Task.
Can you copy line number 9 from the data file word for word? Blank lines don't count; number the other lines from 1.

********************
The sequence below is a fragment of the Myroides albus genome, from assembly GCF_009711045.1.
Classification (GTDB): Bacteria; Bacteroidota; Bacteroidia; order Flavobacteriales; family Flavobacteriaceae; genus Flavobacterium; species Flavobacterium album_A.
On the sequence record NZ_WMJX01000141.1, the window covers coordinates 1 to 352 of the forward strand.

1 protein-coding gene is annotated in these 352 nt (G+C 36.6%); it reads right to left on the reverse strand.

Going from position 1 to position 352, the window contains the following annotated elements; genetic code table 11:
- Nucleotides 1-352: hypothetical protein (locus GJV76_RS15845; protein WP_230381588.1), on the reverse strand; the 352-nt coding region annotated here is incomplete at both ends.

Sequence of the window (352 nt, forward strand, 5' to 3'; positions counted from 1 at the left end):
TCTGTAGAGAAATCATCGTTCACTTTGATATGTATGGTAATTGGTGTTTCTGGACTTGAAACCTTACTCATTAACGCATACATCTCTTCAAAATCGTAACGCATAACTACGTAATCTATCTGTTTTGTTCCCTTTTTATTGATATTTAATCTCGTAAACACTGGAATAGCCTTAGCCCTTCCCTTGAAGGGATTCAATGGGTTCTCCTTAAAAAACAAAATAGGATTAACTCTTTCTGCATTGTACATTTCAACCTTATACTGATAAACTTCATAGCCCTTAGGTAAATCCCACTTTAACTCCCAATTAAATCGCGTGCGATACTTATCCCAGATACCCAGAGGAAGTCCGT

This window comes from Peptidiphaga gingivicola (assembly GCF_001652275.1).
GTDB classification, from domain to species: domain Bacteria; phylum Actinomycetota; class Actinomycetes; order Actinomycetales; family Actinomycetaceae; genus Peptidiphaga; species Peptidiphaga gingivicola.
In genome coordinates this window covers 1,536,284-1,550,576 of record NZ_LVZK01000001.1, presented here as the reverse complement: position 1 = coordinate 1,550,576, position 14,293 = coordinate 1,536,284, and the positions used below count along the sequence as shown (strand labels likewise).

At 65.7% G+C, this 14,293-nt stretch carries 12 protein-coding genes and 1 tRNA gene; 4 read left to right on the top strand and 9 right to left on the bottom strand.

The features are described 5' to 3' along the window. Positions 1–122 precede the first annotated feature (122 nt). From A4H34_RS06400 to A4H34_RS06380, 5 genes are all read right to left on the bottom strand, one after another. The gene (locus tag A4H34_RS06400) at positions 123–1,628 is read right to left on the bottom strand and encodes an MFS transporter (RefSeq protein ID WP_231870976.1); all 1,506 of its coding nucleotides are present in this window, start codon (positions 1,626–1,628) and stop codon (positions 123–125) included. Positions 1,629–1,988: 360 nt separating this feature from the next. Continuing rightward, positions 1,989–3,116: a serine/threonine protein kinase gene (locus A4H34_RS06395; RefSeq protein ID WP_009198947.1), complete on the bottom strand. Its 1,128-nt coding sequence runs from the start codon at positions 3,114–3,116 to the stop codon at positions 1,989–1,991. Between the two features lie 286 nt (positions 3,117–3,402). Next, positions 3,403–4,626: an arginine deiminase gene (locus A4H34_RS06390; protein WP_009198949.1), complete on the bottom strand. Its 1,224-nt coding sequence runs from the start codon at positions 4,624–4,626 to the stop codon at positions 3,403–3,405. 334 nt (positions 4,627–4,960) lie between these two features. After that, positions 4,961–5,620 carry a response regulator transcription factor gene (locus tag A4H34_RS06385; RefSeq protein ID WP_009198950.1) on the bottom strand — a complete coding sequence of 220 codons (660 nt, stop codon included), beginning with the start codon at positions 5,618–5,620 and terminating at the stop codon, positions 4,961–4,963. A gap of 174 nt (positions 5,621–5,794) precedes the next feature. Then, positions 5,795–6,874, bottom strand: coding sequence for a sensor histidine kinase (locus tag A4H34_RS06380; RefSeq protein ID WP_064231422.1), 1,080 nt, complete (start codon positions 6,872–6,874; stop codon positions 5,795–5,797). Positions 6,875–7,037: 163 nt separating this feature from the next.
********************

This window comes from Peptidiphaga gingivicola (assembly GCF_001652275.1).